7. And finally, click Finish to send it.

# Being on the Receiving End of the Spear

So, now you know how to create one.  But, I know what you’re thinking–what is the end-user experience?

That’s exactly what we’re going to dive into next.

As you saw in my example, I targeted a couple of users.  One user in particular, Adele Vance, has been known in my demos to be kind of click-happy.

Upon logging into Outlook as Adele, I’m presented with the following email.  As it’s from an “unknown sender” at the moment, Outlook is displaying the message with some images blocked.  Outlook does this for protection, but we know the users are going to unblock the images.  I hovered over the “UPDATE YOUR ACCOUNT DETAILS” box, and have highlighted the URL.

Clickers gonna click, so I do.

The user is presented with a very official-looking Office 365 sign-on screen.  The realism is uncanny.  Since it’s a phishing site, we can enter ANYTHING in here.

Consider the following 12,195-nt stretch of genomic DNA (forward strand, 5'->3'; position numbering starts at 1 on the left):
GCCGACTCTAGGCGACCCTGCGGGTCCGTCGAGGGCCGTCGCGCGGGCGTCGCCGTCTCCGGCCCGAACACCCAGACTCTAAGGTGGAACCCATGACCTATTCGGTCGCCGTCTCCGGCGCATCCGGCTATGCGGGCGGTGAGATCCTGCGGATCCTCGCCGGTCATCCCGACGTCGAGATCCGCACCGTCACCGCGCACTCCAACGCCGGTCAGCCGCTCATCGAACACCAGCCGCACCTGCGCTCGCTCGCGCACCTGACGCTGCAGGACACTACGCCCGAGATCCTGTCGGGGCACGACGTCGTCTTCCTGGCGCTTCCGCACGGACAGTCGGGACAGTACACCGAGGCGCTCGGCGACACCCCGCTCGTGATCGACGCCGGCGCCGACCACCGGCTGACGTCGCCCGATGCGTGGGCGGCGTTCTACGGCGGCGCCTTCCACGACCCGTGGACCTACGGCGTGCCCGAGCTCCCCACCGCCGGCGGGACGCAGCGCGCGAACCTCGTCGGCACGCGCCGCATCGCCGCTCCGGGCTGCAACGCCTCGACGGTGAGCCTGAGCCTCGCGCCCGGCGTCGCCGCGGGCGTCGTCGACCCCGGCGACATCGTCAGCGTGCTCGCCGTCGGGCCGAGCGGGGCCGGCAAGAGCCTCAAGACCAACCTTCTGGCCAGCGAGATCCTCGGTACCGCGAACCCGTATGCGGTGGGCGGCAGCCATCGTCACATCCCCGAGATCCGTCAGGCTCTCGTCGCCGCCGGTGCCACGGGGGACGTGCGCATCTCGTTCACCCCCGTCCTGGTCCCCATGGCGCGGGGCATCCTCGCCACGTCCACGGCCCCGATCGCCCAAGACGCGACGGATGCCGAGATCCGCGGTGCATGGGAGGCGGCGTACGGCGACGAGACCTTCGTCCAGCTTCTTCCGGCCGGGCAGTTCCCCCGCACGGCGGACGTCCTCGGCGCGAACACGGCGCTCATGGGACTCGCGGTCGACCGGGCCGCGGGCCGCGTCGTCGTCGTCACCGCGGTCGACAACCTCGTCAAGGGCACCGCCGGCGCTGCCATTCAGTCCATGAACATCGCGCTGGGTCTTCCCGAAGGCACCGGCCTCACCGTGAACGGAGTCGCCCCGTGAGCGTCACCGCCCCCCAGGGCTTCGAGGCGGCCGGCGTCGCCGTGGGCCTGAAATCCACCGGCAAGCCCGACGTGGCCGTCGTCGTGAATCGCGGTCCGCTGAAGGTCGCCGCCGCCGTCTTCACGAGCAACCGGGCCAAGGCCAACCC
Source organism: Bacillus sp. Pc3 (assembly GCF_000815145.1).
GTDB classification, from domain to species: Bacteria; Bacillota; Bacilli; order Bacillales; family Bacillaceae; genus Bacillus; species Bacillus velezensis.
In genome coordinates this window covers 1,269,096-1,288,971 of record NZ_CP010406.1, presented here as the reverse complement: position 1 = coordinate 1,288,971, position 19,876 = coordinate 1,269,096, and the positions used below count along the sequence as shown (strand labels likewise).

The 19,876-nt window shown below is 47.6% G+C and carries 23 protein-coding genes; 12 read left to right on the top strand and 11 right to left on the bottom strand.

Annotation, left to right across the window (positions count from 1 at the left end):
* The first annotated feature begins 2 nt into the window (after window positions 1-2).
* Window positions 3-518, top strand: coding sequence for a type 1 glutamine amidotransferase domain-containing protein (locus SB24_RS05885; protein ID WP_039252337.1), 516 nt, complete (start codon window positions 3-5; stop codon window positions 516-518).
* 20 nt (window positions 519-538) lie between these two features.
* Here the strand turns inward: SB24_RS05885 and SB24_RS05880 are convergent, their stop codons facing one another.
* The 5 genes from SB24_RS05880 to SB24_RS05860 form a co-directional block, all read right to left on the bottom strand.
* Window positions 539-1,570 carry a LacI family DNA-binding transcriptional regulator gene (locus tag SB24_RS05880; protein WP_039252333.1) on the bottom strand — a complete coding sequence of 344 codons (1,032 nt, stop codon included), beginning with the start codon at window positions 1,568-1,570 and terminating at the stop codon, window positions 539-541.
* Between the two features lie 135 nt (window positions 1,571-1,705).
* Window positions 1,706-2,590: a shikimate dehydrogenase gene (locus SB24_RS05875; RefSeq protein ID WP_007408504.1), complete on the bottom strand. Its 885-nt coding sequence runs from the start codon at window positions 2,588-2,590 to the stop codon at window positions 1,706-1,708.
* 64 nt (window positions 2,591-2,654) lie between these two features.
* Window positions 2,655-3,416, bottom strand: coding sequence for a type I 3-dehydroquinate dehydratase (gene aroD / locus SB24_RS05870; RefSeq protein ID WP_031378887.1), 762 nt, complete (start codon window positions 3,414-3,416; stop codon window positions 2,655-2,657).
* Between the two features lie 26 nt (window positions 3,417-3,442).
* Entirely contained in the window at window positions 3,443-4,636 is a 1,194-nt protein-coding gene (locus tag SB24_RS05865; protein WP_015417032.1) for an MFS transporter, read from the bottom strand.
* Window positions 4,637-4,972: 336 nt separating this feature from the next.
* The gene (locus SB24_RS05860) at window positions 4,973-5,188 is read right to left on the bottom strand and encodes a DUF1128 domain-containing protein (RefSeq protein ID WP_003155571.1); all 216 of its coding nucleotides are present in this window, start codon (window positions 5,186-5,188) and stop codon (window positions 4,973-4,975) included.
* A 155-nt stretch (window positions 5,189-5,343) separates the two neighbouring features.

And, after the user has entered their data, they are redirected to the URL specified originally in the phishing campaign.  In this case, I sent Adele to….

# Circling Back

At some point after you’ve sent out your campaign, you’re going to want to check on how many Adele’s you have in your environment.  I wish nothing but the–wait, I think I might have to pay a royalty for that one.

Go back to the Security & Compliance Center and refresh the Attack Simulator page.  It should now look like this:

Click on the View Report link to be taken to a … pony.  Sadly, not a pony.  You can view the report of how many users were targeted, how many users clicked through and supplied credentials, and who they were.

The phishing will continue until morale improves!